Clearly, 911 has had a severe impact on all participants, including the demonstrators. The private sector banker guests were down from pre-911 days of around 15,000 to about 4,000. The security obsession made access to the official sector guests considerably more difficult than in previous years.
The mood this year was completely different from any of the other World Bank/IMF meetings we have attended over the past twenty-five years. There was a sharp dichotomy between what the official sector, particularly the G7, was saying ' basically, it's all gonna be alright', with US growth predicted at 3 percent next year and a muted global recovery. It could be characterised as evangelical, happy clappy economics!
However, those conclusions are more politically tainted than normal being driven by the US Administration and its looming elections and an assumption of no disruption from the war.
The official sector seemed still to be in denial and, in that respect, it was reminiscent of the ADB Annual Meeting in Fukuoka in May 1997 just before the onset of the Asian crisis. At that point the Thais were still denying they had a real problem and elements of the private sector were running scared.
The private sector in Washington was another matter entirely. Gone was the brassy over-confidence of earlier years. Confidence seems to be coincident with bonuses and portfolio valuations. A lot of the bankers were looking for new employment. The International Institute of Finance gave its global economic outlook briefings and, on the surface, they echoed the official line. However, the official presenting was downbeat and could barely conceal his scepticism about his own presentation. He characterised the projections as a best (and unlikely) outcome. The dangers to the projections were:- Doubts about the length of the war and the possible spike in oil prices (they are expected to plunge if the war is an easy victory) - Doubts about the durability of the American consumption boom (housing is not seen as having too many legs here for continued equity extraction). In any case, the policy was characterised as a weak reed to build a recovery upon. - The prospects of recovery in Japan were deemed negligible by Ken Courtis (although the authorities are threatening to take tentative steps in the right direction) and Europe would continue its sclerotic, unreformed ways with the Growth and Stability pact the wrong policy at the wrong time.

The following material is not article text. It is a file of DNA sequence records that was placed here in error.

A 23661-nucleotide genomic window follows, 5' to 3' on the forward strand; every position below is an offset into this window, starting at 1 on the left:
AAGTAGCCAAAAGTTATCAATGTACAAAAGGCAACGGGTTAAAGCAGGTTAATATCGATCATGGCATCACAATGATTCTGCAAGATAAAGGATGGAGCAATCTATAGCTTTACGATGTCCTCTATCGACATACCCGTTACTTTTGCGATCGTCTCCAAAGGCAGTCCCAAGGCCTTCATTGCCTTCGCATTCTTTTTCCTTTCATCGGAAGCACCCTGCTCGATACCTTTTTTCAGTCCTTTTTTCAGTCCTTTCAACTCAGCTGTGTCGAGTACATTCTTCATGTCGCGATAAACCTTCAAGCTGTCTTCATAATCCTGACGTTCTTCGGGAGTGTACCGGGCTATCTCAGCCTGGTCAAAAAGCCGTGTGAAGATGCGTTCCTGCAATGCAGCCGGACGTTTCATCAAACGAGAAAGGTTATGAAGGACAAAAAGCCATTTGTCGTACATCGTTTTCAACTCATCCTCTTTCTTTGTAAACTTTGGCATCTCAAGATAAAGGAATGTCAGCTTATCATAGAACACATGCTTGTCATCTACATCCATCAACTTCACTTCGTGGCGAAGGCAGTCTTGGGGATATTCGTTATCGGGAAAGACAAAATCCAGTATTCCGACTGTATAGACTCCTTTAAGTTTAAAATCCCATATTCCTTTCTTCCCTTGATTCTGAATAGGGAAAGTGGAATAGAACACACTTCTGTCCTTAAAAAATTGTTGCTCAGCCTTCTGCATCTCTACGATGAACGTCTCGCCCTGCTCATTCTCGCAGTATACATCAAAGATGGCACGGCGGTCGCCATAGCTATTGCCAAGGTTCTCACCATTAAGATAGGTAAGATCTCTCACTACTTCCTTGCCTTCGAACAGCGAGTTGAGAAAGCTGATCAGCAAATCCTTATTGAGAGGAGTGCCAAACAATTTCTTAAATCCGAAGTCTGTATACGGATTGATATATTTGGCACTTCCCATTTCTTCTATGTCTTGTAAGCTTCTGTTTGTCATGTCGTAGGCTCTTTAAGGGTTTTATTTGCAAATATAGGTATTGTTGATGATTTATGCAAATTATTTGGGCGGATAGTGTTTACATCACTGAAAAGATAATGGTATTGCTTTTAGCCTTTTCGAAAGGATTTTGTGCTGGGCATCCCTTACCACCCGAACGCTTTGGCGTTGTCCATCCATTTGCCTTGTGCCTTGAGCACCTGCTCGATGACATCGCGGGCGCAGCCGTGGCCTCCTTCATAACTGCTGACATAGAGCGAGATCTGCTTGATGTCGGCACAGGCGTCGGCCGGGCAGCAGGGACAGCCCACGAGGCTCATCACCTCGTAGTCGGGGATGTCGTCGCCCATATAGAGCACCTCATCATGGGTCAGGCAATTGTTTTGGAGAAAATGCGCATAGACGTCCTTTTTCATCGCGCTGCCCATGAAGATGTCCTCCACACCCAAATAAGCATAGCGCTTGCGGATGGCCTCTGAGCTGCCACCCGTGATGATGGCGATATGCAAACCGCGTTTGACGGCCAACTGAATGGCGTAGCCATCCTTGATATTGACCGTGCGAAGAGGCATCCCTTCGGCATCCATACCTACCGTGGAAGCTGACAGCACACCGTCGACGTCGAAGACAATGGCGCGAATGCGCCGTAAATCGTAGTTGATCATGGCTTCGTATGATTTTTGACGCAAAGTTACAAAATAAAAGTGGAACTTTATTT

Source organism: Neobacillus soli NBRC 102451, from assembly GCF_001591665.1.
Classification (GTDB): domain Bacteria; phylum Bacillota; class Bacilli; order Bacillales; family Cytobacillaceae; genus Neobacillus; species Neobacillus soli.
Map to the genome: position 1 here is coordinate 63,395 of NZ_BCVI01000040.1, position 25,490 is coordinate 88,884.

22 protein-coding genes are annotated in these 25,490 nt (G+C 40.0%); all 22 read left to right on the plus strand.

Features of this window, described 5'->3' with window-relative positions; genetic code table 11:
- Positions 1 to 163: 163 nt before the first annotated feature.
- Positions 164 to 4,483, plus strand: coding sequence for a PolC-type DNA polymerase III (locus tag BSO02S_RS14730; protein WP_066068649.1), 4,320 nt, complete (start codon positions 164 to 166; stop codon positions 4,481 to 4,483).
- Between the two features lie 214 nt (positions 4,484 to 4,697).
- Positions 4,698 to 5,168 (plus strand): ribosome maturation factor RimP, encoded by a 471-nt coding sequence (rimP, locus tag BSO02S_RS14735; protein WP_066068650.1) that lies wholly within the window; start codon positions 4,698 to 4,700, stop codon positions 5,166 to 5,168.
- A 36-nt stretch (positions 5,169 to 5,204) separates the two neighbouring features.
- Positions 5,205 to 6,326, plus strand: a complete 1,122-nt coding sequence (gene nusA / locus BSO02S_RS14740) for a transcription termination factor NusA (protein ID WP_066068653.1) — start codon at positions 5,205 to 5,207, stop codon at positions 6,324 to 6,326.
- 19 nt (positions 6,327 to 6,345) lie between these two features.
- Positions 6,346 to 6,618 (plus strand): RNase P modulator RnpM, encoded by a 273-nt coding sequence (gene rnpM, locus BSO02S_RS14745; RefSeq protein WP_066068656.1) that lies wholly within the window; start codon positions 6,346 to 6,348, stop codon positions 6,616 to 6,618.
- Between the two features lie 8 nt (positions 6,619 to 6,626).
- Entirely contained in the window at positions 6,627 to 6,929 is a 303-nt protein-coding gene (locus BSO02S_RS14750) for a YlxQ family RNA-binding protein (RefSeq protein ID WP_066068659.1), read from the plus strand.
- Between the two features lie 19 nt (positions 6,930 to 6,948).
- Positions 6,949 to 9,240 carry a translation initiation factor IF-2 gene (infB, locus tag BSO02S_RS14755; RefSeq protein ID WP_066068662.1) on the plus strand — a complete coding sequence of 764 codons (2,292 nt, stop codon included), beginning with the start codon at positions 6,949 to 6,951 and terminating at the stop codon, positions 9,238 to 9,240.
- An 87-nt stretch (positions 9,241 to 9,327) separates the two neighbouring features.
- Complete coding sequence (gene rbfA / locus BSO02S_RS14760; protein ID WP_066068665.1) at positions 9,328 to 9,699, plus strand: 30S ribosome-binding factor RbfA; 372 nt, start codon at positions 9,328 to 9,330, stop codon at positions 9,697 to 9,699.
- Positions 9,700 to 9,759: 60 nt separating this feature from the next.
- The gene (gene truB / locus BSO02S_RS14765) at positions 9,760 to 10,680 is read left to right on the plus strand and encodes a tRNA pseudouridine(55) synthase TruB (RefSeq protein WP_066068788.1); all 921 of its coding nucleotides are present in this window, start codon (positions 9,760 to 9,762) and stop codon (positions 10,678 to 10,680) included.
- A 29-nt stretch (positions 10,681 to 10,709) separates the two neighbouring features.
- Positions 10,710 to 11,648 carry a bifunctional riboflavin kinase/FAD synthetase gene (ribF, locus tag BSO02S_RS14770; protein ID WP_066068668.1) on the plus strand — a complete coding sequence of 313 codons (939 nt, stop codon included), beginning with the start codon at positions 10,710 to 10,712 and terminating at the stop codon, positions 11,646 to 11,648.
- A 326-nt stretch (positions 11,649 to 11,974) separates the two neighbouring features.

Bob Hormats and Fred Bergsten were particularly bearish. Bergsten talked about the two remaining bubbles (the dollar and housing). Some fears were expressed that the US was following the Japan route. A double dip is certainly possible.
Considerable concern was expressed about derivatives and the problems of counter party failures and the impact on the banking system. An official from the Office of Comptroller of the Currency was very circumspect when the issues were first broached the issues with him - he utilised the Werner von Braun 'not my department' defence - but, when pressed, admitted to the OCC's considerable concerns about counter-party risk. He refused to be drawn on the J.P. Morgan Chase risk but was clearly worried about how the European re-insurers would fare.
Sovereign Debt Restructuring
A major brouhaha is shaping up on G7 plans to establish sovereign debt restructuring mechanisms. If effected as planned, there will be a major contraction of the market in emerging markets sovereign debt issues which the official sector would be unable to fill. The private sector is up in arms at the proposals. The US may be playing a double game here, hoping that the private sector can eventually derail the proposal - at least its worst aspects.